Could digitalisation create more equal societies? This is one fascinating insight buried in the heart of a new book that argues that almost all measures of human happiness and health are higher in societies where the income range is most narrow.
The Spirit Level: Why More Equal Societies Almost Always Do Better by Richard Wilkinson and Kate Pickett is a clearly argued critique of the effects of inequality. Although it has a lot of graphs, it is straight-forward and pretty convincing. Most of the book looks at health, crime, social mobility. It shows that within US states and between developed nations, those countries which share wealth most equitably tend to have better statistics on well-being, both material and social.
The book also engages in the counter arguments about causality and the political objection that we need inequalities to promote efficiency and enterprise. Economically, this is avowedly not a revolutionary work. The authors point out that the successful, more equal nations such as Sweden or Japan are both liberal market economies. Indeed, the latter has very low public spending. Their point is that there is a lot you can do within the current systems to improve outcomes as long as you address the fundamental framework of inequality.
So what’s the Internet got to do with all this?
I suggest you turn to the section ‘Building The Future ‘ and specificially pages 257-260 on Running With The Technological Tide. Here the authors point out some possibilities that emerge from Diane Coyle’s Weightless World thesis. Although ten years old, it correctly identified the shift towards a knowledge economy where the marginal cost of production is vastly reduced. We can see this in digital news media, for example.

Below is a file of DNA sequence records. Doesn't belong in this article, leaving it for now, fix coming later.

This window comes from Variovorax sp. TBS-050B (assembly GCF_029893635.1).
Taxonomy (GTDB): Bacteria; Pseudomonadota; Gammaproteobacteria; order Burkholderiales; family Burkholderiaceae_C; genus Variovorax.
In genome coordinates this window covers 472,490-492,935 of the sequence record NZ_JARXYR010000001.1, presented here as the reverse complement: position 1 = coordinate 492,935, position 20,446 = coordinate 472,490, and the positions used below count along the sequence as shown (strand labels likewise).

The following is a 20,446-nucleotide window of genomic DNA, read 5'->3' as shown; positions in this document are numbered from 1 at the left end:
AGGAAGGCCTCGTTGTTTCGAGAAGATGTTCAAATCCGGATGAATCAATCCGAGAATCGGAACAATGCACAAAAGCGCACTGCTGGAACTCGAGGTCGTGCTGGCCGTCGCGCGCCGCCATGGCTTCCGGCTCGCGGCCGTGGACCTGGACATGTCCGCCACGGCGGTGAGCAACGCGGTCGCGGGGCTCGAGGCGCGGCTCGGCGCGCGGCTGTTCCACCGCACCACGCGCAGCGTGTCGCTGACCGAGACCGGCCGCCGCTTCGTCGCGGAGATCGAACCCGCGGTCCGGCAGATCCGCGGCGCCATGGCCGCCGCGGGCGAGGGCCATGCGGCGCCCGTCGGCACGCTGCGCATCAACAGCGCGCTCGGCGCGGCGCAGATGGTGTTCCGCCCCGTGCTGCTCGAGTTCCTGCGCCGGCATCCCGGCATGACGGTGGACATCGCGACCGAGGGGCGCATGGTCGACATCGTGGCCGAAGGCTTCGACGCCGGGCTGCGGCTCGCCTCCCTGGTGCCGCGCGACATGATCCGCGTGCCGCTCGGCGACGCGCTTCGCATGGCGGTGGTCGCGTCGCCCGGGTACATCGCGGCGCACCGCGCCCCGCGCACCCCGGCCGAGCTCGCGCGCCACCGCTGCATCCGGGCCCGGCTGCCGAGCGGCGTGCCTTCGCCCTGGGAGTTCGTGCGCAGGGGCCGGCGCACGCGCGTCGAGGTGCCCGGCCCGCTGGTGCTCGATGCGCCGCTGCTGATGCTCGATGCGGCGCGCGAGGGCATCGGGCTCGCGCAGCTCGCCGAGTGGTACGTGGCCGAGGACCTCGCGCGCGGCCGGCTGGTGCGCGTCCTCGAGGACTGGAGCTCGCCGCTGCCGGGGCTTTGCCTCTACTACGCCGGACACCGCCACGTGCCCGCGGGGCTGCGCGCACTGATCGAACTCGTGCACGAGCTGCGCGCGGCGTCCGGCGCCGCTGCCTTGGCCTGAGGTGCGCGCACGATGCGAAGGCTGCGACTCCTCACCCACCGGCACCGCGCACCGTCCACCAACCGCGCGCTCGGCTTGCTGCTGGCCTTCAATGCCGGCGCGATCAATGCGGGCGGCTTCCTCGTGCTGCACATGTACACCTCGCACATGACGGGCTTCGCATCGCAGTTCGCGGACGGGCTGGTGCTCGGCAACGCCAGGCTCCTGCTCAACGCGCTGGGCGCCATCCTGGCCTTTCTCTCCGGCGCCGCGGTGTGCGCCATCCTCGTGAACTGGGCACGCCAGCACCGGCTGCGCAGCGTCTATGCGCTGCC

The response of the old industries is to defend their profits through copyright and protectionism, but it is a largely fruitless task – witness the record industry. The process creates service industries where incomes tend to be more unequal. And so perhaps I would have expected the authors of Spirit Level to be wary of and even resist this process. Quite the opposite.
Wilkinson and Pickett see it from the citizen point of view as consumer and creator:
“In this situation it is imoprtant that governments use their powers to aid the development of new institutional structures, not to prop up and defend the restrictions of old ones.”
And that is where I certainly agree. As I set out in my book SuperMedia, there is nothing inevitable about the beneficial consequences of digitalisation. As we are seeing in the threat to local news services in this country, the market or laisser faire technological determinism will not provide. Especially in the teeth of an economic gale.
But the interventions need to be imaginative and not necessarily statist. The Spirit Level authors cite Victorian free libraries, where the philanthropists realised that one book can be read repeatedly at a very low marginal cost. A form of pre-Internet ‘weightless’ cultural production.
This is a global condition, however, say the authors, so no single state can make it work alone: “We need international bodies to negotiate free access to eduational and business resources throughout the world”
But the prize is, at least, the greater equality of opportunity to participate in the wealth and life chances that digitalisation can offer:
“The logic moves us toward a society in which access to an ever-increasing range of goods is no longer tightly reationed by income”
And that is why – although only four pages are devoted to new communications technologies – this is required reading for Lord Carter and his Digital Britain team and for anyone else interested in the social, economic and political consequences of communications change.